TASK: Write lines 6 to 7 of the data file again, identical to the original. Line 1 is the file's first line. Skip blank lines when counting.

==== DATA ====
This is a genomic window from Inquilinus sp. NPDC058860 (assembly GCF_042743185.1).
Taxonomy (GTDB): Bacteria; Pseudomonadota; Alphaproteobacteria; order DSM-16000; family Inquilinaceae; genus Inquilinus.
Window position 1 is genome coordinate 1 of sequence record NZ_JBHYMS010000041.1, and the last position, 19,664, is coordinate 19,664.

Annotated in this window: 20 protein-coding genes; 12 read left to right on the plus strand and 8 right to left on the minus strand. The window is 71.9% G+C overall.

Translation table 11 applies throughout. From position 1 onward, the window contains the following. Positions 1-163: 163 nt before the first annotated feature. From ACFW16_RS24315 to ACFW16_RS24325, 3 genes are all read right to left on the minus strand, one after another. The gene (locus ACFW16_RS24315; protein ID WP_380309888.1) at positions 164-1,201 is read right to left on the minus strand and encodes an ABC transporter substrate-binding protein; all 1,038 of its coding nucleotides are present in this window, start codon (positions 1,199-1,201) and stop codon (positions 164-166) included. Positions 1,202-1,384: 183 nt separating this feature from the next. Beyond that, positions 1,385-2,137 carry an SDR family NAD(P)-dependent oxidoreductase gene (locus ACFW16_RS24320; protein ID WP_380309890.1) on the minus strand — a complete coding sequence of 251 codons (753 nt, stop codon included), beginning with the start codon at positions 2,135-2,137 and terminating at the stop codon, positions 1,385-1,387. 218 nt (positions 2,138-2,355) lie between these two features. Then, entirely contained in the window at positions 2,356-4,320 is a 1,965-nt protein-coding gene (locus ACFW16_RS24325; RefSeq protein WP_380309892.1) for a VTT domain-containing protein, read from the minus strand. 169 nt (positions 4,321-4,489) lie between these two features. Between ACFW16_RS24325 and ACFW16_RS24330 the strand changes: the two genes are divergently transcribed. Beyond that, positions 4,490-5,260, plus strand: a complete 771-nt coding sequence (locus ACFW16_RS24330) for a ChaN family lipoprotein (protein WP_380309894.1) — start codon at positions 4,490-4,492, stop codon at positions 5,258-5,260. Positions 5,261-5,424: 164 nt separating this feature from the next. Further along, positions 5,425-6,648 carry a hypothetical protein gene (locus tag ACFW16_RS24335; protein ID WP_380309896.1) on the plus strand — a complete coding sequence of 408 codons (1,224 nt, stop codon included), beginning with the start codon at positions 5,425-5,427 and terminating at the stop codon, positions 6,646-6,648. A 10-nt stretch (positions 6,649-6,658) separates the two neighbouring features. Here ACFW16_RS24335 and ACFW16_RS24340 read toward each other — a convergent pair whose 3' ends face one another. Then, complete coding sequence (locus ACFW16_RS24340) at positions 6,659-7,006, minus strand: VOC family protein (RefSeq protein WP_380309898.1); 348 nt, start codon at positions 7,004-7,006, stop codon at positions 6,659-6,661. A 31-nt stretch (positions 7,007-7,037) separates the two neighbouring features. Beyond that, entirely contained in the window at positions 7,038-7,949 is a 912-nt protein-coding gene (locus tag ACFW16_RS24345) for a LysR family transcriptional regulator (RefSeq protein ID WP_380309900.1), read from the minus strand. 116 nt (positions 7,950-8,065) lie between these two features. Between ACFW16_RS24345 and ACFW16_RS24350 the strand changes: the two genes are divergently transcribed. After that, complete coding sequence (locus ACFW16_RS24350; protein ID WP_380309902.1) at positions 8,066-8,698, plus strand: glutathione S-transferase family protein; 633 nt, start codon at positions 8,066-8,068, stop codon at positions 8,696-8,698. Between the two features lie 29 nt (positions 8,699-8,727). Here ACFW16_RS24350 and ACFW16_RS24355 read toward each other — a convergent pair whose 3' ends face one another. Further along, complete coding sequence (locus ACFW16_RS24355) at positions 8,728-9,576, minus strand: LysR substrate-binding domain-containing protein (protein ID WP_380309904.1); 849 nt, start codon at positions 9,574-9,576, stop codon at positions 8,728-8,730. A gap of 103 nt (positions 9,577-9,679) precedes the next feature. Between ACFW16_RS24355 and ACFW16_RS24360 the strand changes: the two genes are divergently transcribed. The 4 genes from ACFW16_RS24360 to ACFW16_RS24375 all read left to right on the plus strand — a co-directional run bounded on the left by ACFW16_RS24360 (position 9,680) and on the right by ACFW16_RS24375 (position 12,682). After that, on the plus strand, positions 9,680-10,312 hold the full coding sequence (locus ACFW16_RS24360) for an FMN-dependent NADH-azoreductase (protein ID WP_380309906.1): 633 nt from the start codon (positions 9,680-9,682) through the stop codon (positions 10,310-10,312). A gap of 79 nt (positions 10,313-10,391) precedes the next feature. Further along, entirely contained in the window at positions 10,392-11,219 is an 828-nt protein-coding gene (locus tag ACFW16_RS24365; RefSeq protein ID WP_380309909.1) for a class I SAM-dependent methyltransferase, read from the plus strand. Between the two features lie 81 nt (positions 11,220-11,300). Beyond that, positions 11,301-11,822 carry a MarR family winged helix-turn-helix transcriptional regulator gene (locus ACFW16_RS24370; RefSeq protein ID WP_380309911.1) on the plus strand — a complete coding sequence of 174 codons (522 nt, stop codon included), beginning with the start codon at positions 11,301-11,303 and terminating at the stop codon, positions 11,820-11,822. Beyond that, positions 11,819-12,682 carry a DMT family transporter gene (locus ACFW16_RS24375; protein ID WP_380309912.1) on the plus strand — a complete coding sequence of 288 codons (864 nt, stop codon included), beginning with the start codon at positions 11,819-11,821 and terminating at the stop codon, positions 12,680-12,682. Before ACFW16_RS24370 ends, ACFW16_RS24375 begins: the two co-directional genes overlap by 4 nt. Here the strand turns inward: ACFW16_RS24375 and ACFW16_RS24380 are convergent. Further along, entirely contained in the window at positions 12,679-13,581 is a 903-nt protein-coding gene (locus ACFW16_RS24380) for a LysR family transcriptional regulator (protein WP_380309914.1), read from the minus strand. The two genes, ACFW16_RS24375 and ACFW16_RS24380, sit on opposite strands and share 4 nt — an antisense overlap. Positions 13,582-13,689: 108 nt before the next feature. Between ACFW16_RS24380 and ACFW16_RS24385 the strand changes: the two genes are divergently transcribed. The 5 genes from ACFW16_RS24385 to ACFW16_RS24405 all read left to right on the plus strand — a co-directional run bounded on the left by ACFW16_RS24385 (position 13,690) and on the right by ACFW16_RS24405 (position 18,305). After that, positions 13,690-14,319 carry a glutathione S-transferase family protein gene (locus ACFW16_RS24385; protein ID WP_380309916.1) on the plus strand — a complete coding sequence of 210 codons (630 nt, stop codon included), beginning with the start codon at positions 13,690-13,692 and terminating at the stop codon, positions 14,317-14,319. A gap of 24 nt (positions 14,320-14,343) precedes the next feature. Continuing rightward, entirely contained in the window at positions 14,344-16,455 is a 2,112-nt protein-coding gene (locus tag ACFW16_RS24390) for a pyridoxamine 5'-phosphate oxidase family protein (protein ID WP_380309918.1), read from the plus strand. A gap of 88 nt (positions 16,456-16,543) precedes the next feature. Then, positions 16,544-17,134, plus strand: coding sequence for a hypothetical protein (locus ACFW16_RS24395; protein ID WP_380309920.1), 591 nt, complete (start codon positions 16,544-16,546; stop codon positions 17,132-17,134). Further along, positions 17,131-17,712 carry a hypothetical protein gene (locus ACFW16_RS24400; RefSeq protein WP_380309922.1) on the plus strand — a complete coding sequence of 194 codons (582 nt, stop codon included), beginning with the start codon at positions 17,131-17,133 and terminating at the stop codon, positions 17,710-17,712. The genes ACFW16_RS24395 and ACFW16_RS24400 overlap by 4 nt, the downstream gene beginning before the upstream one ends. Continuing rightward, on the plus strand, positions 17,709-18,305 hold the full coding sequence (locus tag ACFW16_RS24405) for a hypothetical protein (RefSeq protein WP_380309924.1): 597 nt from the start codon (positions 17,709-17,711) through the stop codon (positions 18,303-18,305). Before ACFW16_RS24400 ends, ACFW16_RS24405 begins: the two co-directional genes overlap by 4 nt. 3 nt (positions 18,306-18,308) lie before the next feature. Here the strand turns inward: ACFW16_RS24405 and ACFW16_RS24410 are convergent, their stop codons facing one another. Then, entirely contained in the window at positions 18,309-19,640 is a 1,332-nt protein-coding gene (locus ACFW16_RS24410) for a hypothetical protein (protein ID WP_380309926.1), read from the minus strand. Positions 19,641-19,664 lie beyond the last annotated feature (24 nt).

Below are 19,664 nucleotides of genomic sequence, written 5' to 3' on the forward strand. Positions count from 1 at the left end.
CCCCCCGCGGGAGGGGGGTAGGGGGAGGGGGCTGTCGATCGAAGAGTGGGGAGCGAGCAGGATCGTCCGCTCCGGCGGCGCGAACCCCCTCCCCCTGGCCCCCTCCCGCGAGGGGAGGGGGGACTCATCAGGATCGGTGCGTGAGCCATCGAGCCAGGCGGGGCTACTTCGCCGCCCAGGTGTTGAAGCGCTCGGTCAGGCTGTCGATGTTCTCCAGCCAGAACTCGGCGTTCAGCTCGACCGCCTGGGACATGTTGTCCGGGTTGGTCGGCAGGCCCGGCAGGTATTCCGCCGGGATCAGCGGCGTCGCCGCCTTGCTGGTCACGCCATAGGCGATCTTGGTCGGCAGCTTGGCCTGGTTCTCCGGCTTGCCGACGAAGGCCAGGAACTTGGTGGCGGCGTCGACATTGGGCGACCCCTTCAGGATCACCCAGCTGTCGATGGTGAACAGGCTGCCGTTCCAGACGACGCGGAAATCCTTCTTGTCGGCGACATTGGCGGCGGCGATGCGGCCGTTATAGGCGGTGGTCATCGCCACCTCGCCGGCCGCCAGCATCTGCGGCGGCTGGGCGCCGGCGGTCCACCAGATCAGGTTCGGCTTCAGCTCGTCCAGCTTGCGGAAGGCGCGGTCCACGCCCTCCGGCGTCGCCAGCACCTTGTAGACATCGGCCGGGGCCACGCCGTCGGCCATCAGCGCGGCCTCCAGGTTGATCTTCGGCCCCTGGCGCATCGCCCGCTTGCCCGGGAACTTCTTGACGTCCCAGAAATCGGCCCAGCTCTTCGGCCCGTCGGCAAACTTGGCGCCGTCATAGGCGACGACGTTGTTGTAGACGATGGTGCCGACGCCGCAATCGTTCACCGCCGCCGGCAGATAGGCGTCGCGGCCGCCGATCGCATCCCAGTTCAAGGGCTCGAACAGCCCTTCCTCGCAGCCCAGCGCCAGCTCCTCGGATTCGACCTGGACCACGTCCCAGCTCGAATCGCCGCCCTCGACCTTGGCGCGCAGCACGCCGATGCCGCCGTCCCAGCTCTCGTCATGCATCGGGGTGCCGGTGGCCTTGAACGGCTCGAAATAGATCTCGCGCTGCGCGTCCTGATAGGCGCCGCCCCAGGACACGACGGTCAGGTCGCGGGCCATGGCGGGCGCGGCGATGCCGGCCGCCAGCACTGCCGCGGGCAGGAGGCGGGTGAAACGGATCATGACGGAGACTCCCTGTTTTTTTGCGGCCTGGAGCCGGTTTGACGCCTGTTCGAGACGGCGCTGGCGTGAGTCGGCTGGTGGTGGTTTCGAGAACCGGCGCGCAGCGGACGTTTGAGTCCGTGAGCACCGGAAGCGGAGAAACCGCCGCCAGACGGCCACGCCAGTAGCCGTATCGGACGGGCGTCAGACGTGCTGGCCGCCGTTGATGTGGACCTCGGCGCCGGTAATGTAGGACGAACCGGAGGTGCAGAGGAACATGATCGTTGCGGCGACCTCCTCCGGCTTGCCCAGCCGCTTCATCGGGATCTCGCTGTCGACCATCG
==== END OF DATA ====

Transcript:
Below are 19,664 nucleotides of genomic sequence, written 5' to 3' on the forward strand. Positions count from 1 at the left end.
CCCCCCGCGGGAGGGGGGTAGGGGGAGGGGGCTGTCGATCGAAGAGTGGGGAGCGAGCAGGATCGTCCGCTCCGGCGGCGCGAACCCCCTCCCCCTGGCCCCCTCCCGCGAGGGGAGGGGGGACTCATCAGGATCGGTGCGTGAGCCATCGAGCCAGGCGGGGCTACTTCGCCGCCCAGGTGTTGAAGCGCTCGGTCAGGCTGTCGATGTTCTCCAGCCAGAACTCGGCGTTCAGCTCGACCGCCTGGGACATGTTGTCCGGGTTGGTCGGCAGGCCCGGCAGGTATTCCGCCGGGATCAGCGGCGTCGCCGCCTTGCTGGTCACGCCATAGGCGATCTTGGTCGGCAGCTTGGCCTGGTTCTCCGGCTTGCCGACGAAGGCCAGGAACTTGGTGGCGGCGTCGACATTGGGCGACCCCTTCAGGATCACCCAGCTGTCGATGGTGAACAGGCTGCCGTTCCAGACGACGCGGAAATCCTTCTTGTCGGCGACATTGGCGGCGGCGATGCGGCCGTTATAGGCGGTGGTCATCGCCACCTCGCCGGCCGCCAGCATCTGCGGCGGCTGGGCGCCGGCGGTCCACCAGATCAGGTTCGGCTTCAGCTCGTCCAGCTTGCGGAAGGCGCGGTCCACGCCCTCCGGCGTCGCCAGCACCTTGTAGACATCGGCCGGGGCCACGCCGTCGGCCATCAGCGCGGCCTCCAGGTTGATCTTCGGCCCCTGGCGCATCGCCCGCTTGCCCGGGAACTTCTTGACGTCCCAGAAATCGGCCCAGCTCTTCGGCCCGTCGGCAAACTTGGCGCCGTCATAGGCGACGACGTTGTTGTAGACGATGGTGCCGACGCCGCAATCGTTCACCGCCGCCGGCAGATAGGCGTCGCGGCCGCCGATCGCATCCCAGTTCAAGGGCTCGAACAGCCCTTCCTCGCAGCCCAGCGCCAGCTCCTCGGATTCGACCTGGACCACGTCCCAGCTCGAATCGCCGCCCTCGACCTTGGCGCGCAGCACGCCGATGCCGCCGTCCCAGCTCTCGTCATGCATCGGGGTGCCGGTGGCCTTGAACGGCTCGAAATAGATCTCGCGCTGCGCGTCCTGATAGGCGCCGCCCCAGGACACGACGGTCAGGTCGCGGGCCATGGCGGGCGCGGCGATGCCGGCCGCCAGCACTGCCGCGGGCAGGAGGCGGGTGAAACGGATCATGACGGAGACTCCCTGTTTTTTTGCGGCCTGGAGCCGGTTTGACGCCTGTTCGAGACGGCGCTGGCGTGAGTCGGCTGGTGGTGGTTTCGAGAACCGGCGCGCAGCGGACGTTTGAGTCCGTGAGCACCGGAAGCGGAGAAACCGCCGCCAGACGGCCACGCCAGTAGCCGTATCGGACGGGCGTCAGACGTGCTGGCCGCCGTTGATGTGGACCTCGGCGCCGGTAATGTAGGACGAACCGGAGGTGCAGAGGAACATGATCGTTGCGGCGACCTCCTCCGGCTTGCCCAGCCGCTTCATCGGGATCTCGCTGTCGACCATCG